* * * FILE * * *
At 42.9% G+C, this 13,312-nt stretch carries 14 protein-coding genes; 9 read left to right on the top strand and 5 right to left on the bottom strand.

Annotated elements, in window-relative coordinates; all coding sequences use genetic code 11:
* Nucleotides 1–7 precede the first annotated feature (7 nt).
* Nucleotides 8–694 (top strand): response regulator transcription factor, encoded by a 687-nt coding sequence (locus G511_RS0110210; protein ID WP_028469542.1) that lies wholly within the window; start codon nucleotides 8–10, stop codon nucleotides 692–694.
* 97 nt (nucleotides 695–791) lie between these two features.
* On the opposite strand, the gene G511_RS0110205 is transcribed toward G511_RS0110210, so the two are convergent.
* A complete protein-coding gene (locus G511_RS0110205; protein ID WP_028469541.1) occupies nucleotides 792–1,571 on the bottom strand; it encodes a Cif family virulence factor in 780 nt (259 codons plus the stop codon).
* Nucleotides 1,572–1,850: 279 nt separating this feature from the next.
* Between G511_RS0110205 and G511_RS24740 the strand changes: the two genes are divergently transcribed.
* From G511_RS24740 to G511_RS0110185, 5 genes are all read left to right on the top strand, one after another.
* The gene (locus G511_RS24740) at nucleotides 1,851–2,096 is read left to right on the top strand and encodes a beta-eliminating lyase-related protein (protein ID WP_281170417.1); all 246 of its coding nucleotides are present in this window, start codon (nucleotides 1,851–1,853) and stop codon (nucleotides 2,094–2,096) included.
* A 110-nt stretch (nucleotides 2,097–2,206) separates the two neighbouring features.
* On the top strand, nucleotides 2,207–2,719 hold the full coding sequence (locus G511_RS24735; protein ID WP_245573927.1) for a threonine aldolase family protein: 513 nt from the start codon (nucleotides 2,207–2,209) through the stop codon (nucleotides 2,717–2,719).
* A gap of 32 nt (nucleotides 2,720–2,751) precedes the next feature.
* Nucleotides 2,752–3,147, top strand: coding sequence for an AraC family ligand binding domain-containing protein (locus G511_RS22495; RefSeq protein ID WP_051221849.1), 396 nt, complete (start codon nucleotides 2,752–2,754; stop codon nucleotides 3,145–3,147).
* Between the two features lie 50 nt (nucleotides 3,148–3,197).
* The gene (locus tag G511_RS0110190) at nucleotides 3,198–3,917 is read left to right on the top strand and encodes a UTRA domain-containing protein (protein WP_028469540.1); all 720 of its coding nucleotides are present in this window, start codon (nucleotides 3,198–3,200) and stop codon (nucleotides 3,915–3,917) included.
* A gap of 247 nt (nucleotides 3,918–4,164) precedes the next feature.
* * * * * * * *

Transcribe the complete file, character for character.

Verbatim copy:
At 42.9% G+C, this 13,312-nt stretch carries 14 protein-coding genes; 9 read left to right on the top strand and 5 right to left on the bottom strand.

Annotated elements, in window-relative coordinates; all coding sequences use genetic code 11:
* Nucleotides 1–7 precede the first annotated feature (7 nt).
* Nucleotides 8–694 (top strand): response regulator transcription factor, encoded by a 687-nt coding sequence (locus G511_RS0110210; protein ID WP_028469542.1) that lies wholly within the window; start codon nucleotides 8–10, stop codon nucleotides 692–694.
* 97 nt (nucleotides 695–791) lie between these two features.
* On the opposite strand, the gene G511_RS0110205 is transcribed toward G511_RS0110210, so the two are convergent.
* A complete protein-coding gene (locus G511_RS0110205; protein ID WP_028469541.1) occupies nucleotides 792–1,571 on the bottom strand; it encodes a Cif family virulence factor in 780 nt (259 codons plus the stop codon).
* Nucleotides 1,572–1,850: 279 nt separating this feature from the next.
* Between G511_RS0110205 and G511_RS24740 the strand changes: the two genes are divergently transcribed.
* From G511_RS24740 to G511_RS0110185, 5 genes are all read left to right on the top strand, one after another.
* The gene (locus G511_RS24740) at nucleotides 1,851–2,096 is read left to right on the top strand and encodes a beta-eliminating lyase-related protein (protein ID WP_281170417.1); all 246 of its coding nucleotides are present in this window, start codon (nucleotides 1,851–1,853) and stop codon (nucleotides 2,094–2,096) included.
* A 110-nt stretch (nucleotides 2,097–2,206) separates the two neighbouring features.
* On the top strand, nucleotides 2,207–2,719 hold the full coding sequence (locus G511_RS24735; protein ID WP_245573927.1) for a threonine aldolase family protein: 513 nt from the start codon (nucleotides 2,207–2,209) through the stop codon (nucleotides 2,717–2,719).
* A gap of 32 nt (nucleotides 2,720–2,751) precedes the next feature.
* Nucleotides 2,752–3,147, top strand: coding sequence for an AraC family ligand binding domain-containing protein (locus G511_RS22495; RefSeq protein ID WP_051221849.1), 396 nt, complete (start codon nucleotides 2,752–2,754; stop codon nucleotides 3,145–3,147).
* Between the two features lie 50 nt (nucleotides 3,148–3,197).
* The gene (locus tag G511_RS0110190) at nucleotides 3,198–3,917 is read left to right on the top strand and encodes a UTRA domain-containing protein (protein WP_028469540.1); all 720 of its coding nucleotides are present in this window, start codon (nucleotides 3,198–3,200) and stop codon (nucleotides 3,915–3,917) included.
* A gap of 247 nt (nucleotides 3,918–4,164) precedes the next feature.